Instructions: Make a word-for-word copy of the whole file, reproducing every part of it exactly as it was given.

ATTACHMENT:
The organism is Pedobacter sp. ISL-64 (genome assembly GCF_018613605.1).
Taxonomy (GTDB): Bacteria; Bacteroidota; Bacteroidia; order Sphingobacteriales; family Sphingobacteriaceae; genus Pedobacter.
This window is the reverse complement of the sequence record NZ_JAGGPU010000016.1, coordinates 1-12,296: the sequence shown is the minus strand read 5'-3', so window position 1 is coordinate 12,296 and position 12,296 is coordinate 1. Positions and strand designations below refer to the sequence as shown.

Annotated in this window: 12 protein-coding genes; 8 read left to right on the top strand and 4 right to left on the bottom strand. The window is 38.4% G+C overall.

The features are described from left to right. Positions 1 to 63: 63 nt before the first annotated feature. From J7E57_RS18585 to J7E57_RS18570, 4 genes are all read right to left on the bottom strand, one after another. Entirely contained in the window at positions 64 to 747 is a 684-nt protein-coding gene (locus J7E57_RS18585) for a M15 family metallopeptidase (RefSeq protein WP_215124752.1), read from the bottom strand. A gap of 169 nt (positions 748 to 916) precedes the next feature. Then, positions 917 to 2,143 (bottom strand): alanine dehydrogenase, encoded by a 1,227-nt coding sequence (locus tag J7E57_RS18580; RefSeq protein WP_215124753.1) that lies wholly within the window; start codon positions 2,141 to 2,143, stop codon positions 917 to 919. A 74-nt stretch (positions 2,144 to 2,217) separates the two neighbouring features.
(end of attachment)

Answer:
The organism is Pedobacter sp. ISL-64 (genome assembly GCF_018613605.1).
Taxonomy (GTDB): Bacteria; Bacteroidota; Bacteroidia; order Sphingobacteriales; family Sphingobacteriaceae; genus Pedobacter.
This window is the reverse complement of the sequence record NZ_JAGGPU010000016.1, coordinates 1-12,296: the sequence shown is the minus strand read 5'-3', so window position 1 is coordinate 12,296 and position 12,296 is coordinate 1. Positions and strand designations below refer to the sequence as shown.

Annotated in this window: 12 protein-coding genes; 8 read left to right on the top strand and 4 right to left on the bottom strand. The window is 38.4% G+C overall.

The features are described from left to right. Positions 1 to 63: 63 nt before the first annotated feature. From J7E57_RS18585 to J7E57_RS18570, 4 genes are all read right to left on the bottom strand, one after another. Entirely contained in the window at positions 64 to 747 is a 684-nt protein-coding gene (locus J7E57_RS18585) for a M15 family metallopeptidase (RefSeq protein WP_215124752.1), read from the bottom strand. A gap of 169 nt (positions 748 to 916) precedes the next feature. Then, positions 917 to 2,143 (bottom strand): alanine dehydrogenase, encoded by a 1,227-nt coding sequence (locus tag J7E57_RS18580; RefSeq protein WP_215124753.1) that lies wholly within the window; start codon positions 2,141 to 2,143, stop codon positions 917 to 919. A 74-nt stretch (positions 2,144 to 2,217) separates the two neighbouring features.